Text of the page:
A notable inclusion in this exhibit is a number of periodicals and publications that demonstrate the interplay between fine art and popular culture during this period, where the line between could become blurry indeed. Commercial work from many of the main photographers are included, and much of it is invigorated by their fine art pursuits. These printed works also serve to provide an additional layer of insight into the culture that surrounded the burgeoning surrealist movement.
One fascinating aside is the exhibit’s emphasis on the influence of Atget on Man Ray, Brassai, Kertesz, and many others. Atget was a relative unknown during his lifetime, who sought primarily to document the Paris that he viewed as losing its fight against modernity and homogenization. Atget focused primarily on long exposure images of details of the city both famous and obscure, and took a profoundly imperfect and personal approach to the imagery. His work was discovered by the art community (led by Man Ray) after his death, and was elevated to the pantheon of photographic greats. In many parts of the exhibit, the curator chose to place images by Man Ray and others beside Atget’s work in such a way to make the influence clear.
Much of the work in the exhibit, both still and video, featured the use of lens and darkroom manipulation to distort and stylize the subject matter. Images and films by Man Ray in particular demonstrate techniques such as the use of gel-smeared lenses and solarization to transform subject matter in the images to figments and archetypes.
One quibble about the exhibit is that some of the video display was of poor quality, and made it less watchable. La petite Marchande d’Allumettes was a 1928 film on projected display in the gallery, but much of the movie was so pixellated and blown that it was sometimes difficult to watch. It is possible this is due to the limits of the extensive restoration needed to bring this film to modern audiences, but much of the issue appeared to digital rather than organic degradation. In any case, I would have loved an introduction or more extensive explanation on the placard discussing the restoration of the film, and the challenges of reproducing it.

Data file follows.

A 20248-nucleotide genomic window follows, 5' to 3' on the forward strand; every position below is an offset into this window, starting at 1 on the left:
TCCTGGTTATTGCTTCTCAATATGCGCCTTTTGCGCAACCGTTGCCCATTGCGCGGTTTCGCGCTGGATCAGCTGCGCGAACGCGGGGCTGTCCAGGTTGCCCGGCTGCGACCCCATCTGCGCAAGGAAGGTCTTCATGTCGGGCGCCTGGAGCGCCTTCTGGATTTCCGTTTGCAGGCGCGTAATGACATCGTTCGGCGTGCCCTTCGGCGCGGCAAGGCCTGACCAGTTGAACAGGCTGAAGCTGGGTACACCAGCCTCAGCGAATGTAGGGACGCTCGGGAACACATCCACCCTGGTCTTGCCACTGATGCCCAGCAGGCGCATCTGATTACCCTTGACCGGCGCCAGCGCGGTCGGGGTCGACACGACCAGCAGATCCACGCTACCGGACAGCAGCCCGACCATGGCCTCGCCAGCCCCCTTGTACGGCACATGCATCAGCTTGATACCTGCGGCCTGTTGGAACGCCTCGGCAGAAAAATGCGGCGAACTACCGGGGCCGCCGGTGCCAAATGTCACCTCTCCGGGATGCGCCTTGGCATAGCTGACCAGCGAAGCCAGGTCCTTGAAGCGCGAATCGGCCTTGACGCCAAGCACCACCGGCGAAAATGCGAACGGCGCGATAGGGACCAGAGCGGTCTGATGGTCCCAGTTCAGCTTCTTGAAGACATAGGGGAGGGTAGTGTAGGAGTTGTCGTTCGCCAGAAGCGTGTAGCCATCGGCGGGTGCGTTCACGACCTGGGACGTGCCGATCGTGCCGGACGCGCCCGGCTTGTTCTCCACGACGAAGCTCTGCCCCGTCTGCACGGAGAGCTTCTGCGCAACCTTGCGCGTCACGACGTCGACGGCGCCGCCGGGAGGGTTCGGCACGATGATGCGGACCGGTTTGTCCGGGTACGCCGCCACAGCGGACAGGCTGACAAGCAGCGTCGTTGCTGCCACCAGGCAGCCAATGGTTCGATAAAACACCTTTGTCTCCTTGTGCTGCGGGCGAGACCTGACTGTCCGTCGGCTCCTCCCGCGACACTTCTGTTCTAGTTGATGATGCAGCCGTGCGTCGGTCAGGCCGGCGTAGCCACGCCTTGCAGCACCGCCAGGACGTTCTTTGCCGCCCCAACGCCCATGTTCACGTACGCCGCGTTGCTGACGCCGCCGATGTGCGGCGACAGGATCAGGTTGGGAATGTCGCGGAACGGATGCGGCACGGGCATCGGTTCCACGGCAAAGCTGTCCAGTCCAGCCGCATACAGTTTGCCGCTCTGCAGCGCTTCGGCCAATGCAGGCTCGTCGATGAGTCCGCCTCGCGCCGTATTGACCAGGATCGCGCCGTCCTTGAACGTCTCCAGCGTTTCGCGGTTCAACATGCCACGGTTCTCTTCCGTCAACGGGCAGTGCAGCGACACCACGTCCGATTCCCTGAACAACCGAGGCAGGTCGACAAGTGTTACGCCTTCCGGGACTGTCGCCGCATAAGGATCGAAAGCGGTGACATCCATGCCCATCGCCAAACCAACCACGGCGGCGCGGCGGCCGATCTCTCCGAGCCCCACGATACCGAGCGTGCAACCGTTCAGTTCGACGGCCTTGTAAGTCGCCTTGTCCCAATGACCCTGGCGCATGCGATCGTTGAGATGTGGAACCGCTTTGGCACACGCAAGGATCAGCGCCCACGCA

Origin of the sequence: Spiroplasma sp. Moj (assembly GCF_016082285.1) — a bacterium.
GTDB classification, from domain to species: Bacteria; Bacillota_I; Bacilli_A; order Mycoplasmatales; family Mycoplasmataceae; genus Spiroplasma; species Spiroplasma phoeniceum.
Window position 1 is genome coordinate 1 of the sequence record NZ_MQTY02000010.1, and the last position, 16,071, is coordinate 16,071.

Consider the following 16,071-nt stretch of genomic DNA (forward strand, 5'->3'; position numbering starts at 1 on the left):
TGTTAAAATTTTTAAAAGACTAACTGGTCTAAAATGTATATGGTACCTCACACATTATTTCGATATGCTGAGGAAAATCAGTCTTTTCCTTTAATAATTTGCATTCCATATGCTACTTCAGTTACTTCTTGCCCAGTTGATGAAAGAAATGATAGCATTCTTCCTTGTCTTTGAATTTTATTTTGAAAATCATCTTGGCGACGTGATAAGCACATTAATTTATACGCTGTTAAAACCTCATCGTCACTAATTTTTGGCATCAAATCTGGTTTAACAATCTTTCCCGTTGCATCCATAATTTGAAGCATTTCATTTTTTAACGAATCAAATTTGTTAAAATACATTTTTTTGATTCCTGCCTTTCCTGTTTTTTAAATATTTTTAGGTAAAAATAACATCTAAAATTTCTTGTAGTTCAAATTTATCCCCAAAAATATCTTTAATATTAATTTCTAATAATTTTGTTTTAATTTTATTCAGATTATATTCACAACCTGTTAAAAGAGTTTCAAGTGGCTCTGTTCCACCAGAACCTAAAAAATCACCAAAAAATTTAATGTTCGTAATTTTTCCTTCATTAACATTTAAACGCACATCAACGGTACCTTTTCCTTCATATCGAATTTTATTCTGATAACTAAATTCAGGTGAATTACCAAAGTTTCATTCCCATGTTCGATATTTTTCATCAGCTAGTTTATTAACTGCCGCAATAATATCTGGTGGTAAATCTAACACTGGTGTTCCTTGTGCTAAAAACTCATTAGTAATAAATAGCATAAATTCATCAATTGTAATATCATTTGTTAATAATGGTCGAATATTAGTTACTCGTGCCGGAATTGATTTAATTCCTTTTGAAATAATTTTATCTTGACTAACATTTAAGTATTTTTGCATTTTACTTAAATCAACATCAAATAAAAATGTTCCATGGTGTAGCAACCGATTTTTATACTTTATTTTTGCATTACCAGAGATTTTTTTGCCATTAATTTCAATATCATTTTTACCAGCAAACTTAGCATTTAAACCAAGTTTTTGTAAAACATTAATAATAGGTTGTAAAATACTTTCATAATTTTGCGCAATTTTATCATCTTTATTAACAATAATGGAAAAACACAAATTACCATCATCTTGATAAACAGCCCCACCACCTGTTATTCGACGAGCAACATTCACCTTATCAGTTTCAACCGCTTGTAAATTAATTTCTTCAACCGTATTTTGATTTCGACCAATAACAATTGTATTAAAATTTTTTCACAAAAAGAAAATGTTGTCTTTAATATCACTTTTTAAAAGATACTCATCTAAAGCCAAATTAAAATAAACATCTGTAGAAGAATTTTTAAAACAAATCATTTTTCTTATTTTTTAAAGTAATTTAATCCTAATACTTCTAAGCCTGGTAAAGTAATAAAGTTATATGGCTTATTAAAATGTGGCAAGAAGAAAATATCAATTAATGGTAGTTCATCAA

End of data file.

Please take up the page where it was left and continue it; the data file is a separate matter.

The exhibit flowed nicely, and featured the work of some of my favorite photographers. The presentation was excellent saving the video issues mentioned above. Be aware that some mature themes are presented in the photographs and films, so it may not be a suitable exhibition for all museum-goers. If you are in Nashville and have a few hours, I highly recommend checking this exhibit out!
The Frist Center – http://fristcenter.org
We did this engagement session in two parts: on the first day we drove down to Fall Creek Falls to get some great fall colors and beautiful vistas… but between us we decided that rather than pursuing the second part of the session when we were tired from a long drive, we’d do part two on another evening.
Josh is a photographer himself, and actually proposed by painting his proposal with light on a long-exposure night shot. How cool is that? So we decided that we should incorporate some night photography into their engagement photos as well. We did part two of the session in downtown Nashville last night, and got some really stylish pictures of the two of them. I love the shot where Jessica is pulling on Josh’s tie, because it captures some of her feisty personality (woe betide you if you’re a tardy Cracker Barrel server!!!).